The term Swingjugend was originally a derogatory expression used to describe the counter culture movement to the Hitlerjugend (Hitler Youth) but became the generally accepted term. The Hitler Youth was the youth arm of the Nazi Party and members were indoctrinated in key Nazi values including an emphasis on physical fitness, racial purity and a traditional Aryan appearance.

The Swingjugend rejected these values and the Nazi totalitarian state, and adopted a more liberal outlook, as a result the Swingjugend were increasingly targeted by the Reichmusikkamer and the Gestapo, with many followers arrested and interrogated and in some cases even tortured, and then sent to concentration camps such as Moringen.

Emil himself was arrested in 1943 for defeatism, held in solitary confinement for three weeks and then drafted into the army and was posted to the Soviet Union. After the end of the war Emil was held as a prisoner of war until being released in 1949.

Horst was also arrested in 1943, having been caught secretly listening to the BBC by the Gestapo. He was held in prison for several weeks where he became critically ill, but his father managed to persuade the authorities to release him and he spent the remainder of the war hiding in the basement of a friend’s house to avoid being conscripted.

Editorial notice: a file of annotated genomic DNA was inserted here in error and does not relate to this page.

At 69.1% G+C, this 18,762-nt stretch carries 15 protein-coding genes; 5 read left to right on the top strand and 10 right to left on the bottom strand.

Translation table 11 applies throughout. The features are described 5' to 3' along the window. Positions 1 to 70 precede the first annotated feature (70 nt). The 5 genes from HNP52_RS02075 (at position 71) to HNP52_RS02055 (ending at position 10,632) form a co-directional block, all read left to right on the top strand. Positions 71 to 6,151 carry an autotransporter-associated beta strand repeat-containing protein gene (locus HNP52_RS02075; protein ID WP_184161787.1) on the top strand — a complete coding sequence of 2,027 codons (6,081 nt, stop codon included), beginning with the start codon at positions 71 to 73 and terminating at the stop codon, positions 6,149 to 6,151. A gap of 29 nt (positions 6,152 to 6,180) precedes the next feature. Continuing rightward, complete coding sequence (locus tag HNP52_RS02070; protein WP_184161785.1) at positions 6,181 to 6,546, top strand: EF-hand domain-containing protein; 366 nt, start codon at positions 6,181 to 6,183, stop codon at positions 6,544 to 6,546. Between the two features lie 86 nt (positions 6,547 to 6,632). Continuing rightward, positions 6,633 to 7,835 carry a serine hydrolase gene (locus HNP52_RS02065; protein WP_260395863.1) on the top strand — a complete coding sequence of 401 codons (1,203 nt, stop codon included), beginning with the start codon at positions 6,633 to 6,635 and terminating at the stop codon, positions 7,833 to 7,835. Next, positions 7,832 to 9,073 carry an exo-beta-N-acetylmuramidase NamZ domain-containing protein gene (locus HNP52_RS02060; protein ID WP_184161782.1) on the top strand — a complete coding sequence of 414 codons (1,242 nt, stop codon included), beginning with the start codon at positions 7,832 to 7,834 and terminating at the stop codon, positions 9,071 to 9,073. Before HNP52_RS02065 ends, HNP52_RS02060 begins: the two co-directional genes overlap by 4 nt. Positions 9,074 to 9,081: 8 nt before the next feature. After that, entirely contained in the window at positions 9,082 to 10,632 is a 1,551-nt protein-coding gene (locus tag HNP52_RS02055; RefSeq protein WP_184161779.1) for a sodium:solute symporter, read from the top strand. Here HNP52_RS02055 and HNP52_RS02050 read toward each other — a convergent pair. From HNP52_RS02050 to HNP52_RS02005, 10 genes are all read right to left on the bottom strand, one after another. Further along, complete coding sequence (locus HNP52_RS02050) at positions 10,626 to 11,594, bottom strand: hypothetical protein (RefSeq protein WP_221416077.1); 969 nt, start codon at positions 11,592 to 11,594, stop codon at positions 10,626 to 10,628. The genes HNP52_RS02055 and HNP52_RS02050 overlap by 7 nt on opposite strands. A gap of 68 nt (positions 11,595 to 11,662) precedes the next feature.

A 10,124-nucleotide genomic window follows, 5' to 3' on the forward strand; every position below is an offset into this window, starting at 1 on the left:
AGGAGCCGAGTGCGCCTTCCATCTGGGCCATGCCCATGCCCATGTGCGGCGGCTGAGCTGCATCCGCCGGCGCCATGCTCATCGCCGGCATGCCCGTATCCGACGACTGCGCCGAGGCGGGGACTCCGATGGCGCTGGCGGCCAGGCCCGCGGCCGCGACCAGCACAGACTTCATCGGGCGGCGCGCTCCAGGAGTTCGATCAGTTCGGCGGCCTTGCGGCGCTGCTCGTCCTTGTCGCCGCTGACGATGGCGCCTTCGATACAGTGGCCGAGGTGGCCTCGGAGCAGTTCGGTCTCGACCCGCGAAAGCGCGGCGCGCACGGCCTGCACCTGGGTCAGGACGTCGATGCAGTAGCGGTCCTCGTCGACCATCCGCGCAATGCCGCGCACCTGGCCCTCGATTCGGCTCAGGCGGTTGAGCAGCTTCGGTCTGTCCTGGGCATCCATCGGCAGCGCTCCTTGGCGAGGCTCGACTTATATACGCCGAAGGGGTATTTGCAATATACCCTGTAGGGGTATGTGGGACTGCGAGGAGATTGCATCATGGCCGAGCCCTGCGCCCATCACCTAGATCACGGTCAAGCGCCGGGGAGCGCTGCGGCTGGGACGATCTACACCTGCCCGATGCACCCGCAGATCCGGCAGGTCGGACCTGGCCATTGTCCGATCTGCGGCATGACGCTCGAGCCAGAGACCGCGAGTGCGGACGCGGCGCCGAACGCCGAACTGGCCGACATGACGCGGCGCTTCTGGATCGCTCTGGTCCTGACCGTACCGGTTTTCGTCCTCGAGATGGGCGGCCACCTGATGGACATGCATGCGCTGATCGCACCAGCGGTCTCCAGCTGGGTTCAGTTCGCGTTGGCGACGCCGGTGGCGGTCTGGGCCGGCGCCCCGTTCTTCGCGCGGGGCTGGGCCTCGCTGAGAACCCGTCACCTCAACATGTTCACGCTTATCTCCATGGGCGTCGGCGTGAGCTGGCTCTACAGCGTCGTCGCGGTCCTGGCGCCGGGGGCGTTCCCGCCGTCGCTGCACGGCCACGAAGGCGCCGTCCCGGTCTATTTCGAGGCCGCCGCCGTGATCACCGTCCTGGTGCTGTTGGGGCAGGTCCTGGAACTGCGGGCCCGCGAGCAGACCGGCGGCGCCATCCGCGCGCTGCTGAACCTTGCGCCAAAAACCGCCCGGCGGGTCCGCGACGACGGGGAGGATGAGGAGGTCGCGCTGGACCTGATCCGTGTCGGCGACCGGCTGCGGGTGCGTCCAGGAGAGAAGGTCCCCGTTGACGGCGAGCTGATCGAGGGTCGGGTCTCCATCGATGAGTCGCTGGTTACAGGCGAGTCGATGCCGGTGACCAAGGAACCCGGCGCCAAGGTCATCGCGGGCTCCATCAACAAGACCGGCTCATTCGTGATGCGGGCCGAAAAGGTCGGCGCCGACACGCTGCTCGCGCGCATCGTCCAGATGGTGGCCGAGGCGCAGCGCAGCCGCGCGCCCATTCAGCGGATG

Carlo joined the army in 1940 but was able to return to Frankfurt at weekends to perform in various clubs, and later succeeded in getting himself discharged from the army by deliberately losing an excessive amount of weight. Before the war despite the Nazi ban on non-Aryan music Hans had succeeded in collecting a large collection of records, obtained by various means but his conscription into the army limited his ability to continue collecting. Due to recurrent illness Hans was released from army service but continued performing music. 

Most of the group continued playing jazz music after the end of the war, having proved that they could not be silenced by the authorities even when their freedom was threatened or lost.

Find out more about the Frankfurt Hot Club’s story in Rebel Sounds at IWM London and discover other rebels who have risked their lives in times of conflict for the music they love.

Rebel sounds: stories of resistance

Songhoy Blues
© Andy Morgan
Contemporary conflict
Rebel Sounds: Songhoy Blues
A group of musicians came together when they were displaced by conflict Mali - and now their voices are heard around the world. 
Terri Hooley, Rebel Sounds
Terri Hooley © Pacemaker Press Internationa
Contemporary conflict
Rebel Sounds: Terri Hooley
The story behind Terri Hooley, a music fan who risked his life by opening a record shop in 1970s Belfast during the Troubles.
Gordan Paunovic, the founder of the B92 radio station
Gordan Paunovic (on the right), the founder of B92 Radio © Goran Basaric
Cold War
Rebel Sounds: Gordan Paunovic, B92 Radio and nineties Serbia
Gordan Paunovic used the power of music to fight the state controlled media and rising nationalism in 1990s Serbia.